Letter to FCC - Protect Incarcerated People, 2020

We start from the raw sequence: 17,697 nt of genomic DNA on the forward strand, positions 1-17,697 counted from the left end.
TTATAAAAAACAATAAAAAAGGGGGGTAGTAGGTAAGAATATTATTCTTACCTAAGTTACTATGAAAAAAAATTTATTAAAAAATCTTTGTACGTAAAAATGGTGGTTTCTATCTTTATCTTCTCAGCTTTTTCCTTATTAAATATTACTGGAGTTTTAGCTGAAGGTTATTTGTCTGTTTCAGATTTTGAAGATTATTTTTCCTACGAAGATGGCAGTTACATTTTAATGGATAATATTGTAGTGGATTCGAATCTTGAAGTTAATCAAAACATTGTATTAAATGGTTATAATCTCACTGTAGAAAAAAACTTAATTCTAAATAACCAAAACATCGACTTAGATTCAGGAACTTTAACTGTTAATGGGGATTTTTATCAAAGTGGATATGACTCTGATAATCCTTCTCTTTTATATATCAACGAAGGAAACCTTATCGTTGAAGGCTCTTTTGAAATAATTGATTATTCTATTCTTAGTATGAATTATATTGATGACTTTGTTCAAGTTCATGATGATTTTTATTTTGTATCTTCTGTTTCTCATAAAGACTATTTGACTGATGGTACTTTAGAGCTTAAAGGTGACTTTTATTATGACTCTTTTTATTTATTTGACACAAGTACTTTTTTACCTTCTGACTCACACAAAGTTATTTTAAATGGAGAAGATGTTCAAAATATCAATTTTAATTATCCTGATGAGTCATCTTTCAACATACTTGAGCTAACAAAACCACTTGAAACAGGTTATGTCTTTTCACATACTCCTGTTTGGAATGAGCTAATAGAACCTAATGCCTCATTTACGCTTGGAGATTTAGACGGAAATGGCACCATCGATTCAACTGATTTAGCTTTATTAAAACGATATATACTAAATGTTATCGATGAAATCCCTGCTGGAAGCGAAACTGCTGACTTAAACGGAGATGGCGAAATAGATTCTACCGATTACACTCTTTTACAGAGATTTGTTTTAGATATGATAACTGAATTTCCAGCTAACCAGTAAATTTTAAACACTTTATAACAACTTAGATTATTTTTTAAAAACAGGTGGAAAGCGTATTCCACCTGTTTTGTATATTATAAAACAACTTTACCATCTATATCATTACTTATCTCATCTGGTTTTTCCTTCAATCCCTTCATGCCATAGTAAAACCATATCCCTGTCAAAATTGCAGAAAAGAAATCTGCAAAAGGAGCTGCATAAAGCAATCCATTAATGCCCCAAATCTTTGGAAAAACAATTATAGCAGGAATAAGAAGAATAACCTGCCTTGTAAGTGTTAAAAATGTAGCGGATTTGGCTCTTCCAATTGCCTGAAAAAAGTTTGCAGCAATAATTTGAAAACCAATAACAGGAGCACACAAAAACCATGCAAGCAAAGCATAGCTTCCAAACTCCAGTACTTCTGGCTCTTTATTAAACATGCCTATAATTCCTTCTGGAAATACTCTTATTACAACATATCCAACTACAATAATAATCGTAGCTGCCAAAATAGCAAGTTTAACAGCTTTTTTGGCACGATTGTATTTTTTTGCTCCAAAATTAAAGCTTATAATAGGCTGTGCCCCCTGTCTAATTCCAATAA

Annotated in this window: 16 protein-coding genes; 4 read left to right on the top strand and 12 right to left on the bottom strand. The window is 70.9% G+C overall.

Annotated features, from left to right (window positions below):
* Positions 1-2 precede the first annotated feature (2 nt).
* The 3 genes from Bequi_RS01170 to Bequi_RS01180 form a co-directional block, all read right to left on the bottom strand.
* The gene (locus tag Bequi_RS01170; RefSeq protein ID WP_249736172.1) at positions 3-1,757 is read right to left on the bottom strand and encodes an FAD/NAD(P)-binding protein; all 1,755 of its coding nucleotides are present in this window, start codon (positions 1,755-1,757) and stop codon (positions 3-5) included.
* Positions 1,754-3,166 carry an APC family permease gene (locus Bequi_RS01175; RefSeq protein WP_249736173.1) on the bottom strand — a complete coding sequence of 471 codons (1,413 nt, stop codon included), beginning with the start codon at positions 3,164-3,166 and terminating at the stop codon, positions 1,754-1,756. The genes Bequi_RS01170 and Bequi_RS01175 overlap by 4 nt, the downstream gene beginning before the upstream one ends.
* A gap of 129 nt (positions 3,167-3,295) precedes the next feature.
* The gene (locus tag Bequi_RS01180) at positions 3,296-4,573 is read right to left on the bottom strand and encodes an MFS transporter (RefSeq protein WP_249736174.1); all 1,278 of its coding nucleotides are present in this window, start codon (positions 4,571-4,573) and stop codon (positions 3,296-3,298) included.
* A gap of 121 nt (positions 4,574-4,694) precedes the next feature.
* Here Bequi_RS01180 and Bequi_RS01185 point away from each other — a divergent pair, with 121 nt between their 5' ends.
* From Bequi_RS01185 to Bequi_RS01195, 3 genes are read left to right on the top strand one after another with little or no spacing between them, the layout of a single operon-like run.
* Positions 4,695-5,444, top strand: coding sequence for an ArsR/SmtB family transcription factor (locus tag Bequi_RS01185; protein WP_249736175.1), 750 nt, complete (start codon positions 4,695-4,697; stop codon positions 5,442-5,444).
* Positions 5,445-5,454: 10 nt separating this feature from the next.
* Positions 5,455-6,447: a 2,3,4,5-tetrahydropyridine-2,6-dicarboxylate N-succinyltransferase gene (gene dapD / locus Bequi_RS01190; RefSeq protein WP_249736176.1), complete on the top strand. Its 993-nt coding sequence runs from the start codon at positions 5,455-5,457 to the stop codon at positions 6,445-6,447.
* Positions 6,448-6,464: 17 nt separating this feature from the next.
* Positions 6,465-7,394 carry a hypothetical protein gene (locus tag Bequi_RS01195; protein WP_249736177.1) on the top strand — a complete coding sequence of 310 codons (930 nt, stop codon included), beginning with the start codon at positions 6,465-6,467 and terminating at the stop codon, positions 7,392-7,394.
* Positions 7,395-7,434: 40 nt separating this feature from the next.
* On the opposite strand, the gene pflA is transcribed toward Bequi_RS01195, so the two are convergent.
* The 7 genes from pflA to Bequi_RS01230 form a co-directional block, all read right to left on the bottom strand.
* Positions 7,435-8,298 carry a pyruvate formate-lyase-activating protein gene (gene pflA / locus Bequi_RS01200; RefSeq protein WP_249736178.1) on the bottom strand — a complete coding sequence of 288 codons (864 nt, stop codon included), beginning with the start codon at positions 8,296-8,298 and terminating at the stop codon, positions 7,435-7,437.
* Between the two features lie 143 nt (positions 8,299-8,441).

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April 7, 2020 Chairman Ajit V. Pai Commissioner Michael O’Rielly Commissioner Brendan Carr Commissioner Jessica Rosenworcel Commissioner Geoffrey Starks Federal Communications Commission 445 12th Street, SW Washington, DC 20554 PROTECT INCARCERATED PEOPLE AND THEIR FAMILIES DURING THE COVID-19 CRISIS Re: Docket Nos. 12-375, 19-232 Dear Chairman Pai, Commissioners O’Rielly, Carr, Rosenworcel and Starks: During this unprecedented crisis, the organizations below write on behalf of our country’s most vulnerable people in terms of health and economic stability: incarcerated people and their families and loved ones. During the COVID-19 pandemic incarcerated and detained individuals are being deprived of family visits across the country in conditions that make them uniquely at risk for contracting COVID-19. As such, we urge Chairman Pai and the Federal Communications Commission (FCC) to immediately: Request prison phone companies offer free phone and video calls with no fees to incarcerated and detained individuals immediately for the next 60 days; Press the prison phone industry to commit to the Keep Americans Connected Pledge; Deny Securus’ and all companies’ requests to stop paying into the Universal Service Fund. While FCC Chairman Ajit Pai sought commitments—and over 500 corporations agreed—to the Keep Americans Connected Pledge, not one prison phone company has joined in this commitment.1 Moreover, while the failure to join other corporations is a failure to step up during a time of crisis, the existing pledge would not be enough to assist incarcerated families. Thus, we request Chairman Pai to go further by requesting a pledge from prison phone companies to offer free phone and video communication with no fees to incarcerated and detained individuals starting immediately and for the next 60 days. Incarcerated people are not able to socially distance while inside and therefore are most vulnerable to contracting COVID-19. Moreover, in conditions where communications are limited, unjust practices may occur because incarcerated people are unable to communicate about the dangerous crowding or lack of access to medical care. Adequate communications are a matter of civil rights and public health. A few facilities are exploring or offering free communication in extremely limited circumstances, such as one or two free calls each week, for five to fifteen minutes.2 These measures don’t go far enough: free calls are needed during the COVID-19 crisis. Justice-involved families in areas most at-risk for the virus with limited access to health care are more disconnected than ever from loved ones. Predatory prison call rates, which could cost over $1 a minute, and exploitative charges for video calls have forced families to choose between needs—like food and power—and regular contact. This problem is further exacerbated as lowwage workers are losing their jobs. The FCC must also deny Securus Technologies’ self-serving and short-sighted petition to waive its obligation to pay into the Universal Service Fund (USF) 3 at a time of national emergency when low-income people, schools, libraries and rural telehealth providers will need the fund most. The FCC should not only deny the emergency waiver, but it should also deny altogether the waiver prison phone companies previously sought. 4 The Universal Service Fund supports low-income families, schools and libraries, rural telehealth projects and rural consumers around the country. Each telecommunications company must bear its fair share in order to meet the needs of all people in the U.S. The values of universal service are embedded in our nation’s communications policy5 and should not be set aside for companies charging some of the highest and most unjust rates in the country and with a track-record of misleading the Federal Communications Commission.6 If the Commission wants to insulate the families and loved ones of incarcerated people from universal service contributions, it could prohibit prison phone corporations from passing USF fees onto their customers.7 In sum, the Chairman and the Commission should move quickly to prioritize the needs of incarcerated people and their families. The three actions proposed here would be a meaningful contribution to their humane treatment and safety during this crisis. Sincerely, A New PATH (Parents for Addiction Treatment & Healing) American Civil Liberties Union Asian Americans Advancing Justice | AAJC Aspiration Benton Institute for Broadband & Society Carceral Tech Resistance Network Church of Scientology National Affairs Office Citizens for Prison Reform, Lansing, MI Color Of Change Common Cause Community Justice Exchange Congregation of Our Lady of the Good Shepherd, U.S. Provinces CURE (Citizens United for Rehabilitation of Errants) Demand Progress Education Fund Dignity & Power NOW, Los Angeles, CA Electronic Frontier Foundation Ella Baker Center for Human Rights The Episcopal Church Families for Freedom, New York City, NY FedCURE Free Press FREE! Families Rally for Emancipation and Empowerment, New York State Friends Committee on Legislation of California Human Rights Defense Center Innocence Project JustLeadershipUSA Lawyers’ Committee for Civil Rights of the San Francisco Bay Area The Leadership Conference on Civil and Human Rights Media Alliance, California MediaJustice MomsRising NAACP National Action Network National Advocacy Center of the Sisters of the Good Shepherd National Consumer Law Center, on behalf of its low-income clients National Council of Churches National Disability Rights Network National Hispanic Media Coalition National Lawyers Guild National Religious Campaign Against Torture NETWORK Lobby for Catholic Social Justice New America's Open Technology Institute New City Church, Minneapolis, MN Open Access Connections Pax Christi USA Prisoners' Legal Services of Massachusetts Private Equity Stakeholder Project 1 Public Knowledge Racial Justice Action Center, Atlanta, GA Real Cost of Prisons Project RYSE Center, Richmond, CA Shriver Center on Poverty Law, Chicago, IL Southern Poverty Law Center The Surveillance Technology Oversight Project - S.T.O.P. Texas Jail Project The Black Alliance for Just Immigration (BAJI), Minneapolis, MN UnidosUS Union for Reform Judaism Unitarian Universalist Association United Church of Christ, OC Inc. Voice Of The Experience, New Orleans, LA Voices for Racial Justice Worth Rises Young Women's Freedom Center, California Federal Communications Commission, Press Release, FCC’S Keep Americans Connected Pledge Surpasses 500 Signers (March 25, 2020), available at https://docs.fcc.gov/public/attachments/DOC363288A1.pdf. 2 Jason Hanna, Federal and most state prisons are banning visits to protect inmates from coronavirus, CNN (March 14, 2020) available at https://www.cnn.com/2020/03/14/health/prisons-coronavirusvisitations-banned/index.html. 3 Securus Technologies, Emergency Request for Waiver, Docket No. 19-232, (March 18, 2020). 4 Network Communications International Corporation, Petition for Forbearance, Docket No. 19-232 (August 9, 2019). 5 47 U.S.C.§151 (purpose of Communications Act is to “to make available, so far as possible, to all the people of the United States, without discrimination on the basis of race, color, religion, national origin, or sex, a rapid, efficient, Nation-wide, and world-wide wire and radio communication service with adequate facilities at reasonable charges, for the purpose of the national defense, [and] for the purpose of promoting safety of life and property ….”) 6 See Petition to Deny Transfer of TKC Holdings and Securus Technologies, WC Docket 18-193 at 11-13 (filed July 31, 2017) (describing previous consent decrees and admonishments for Securus misleading and incorrect statements to the Commission and actions that appear to violate Section 222 privacy rules). 7 Comments of WorthRises, Docket No. 19-232 (filed Sept. 16, 2019); The Prison Industrial Complex: Mapping Private Sector Players (WorthRises April 2019) available at https://worthrises.org/picreport2019.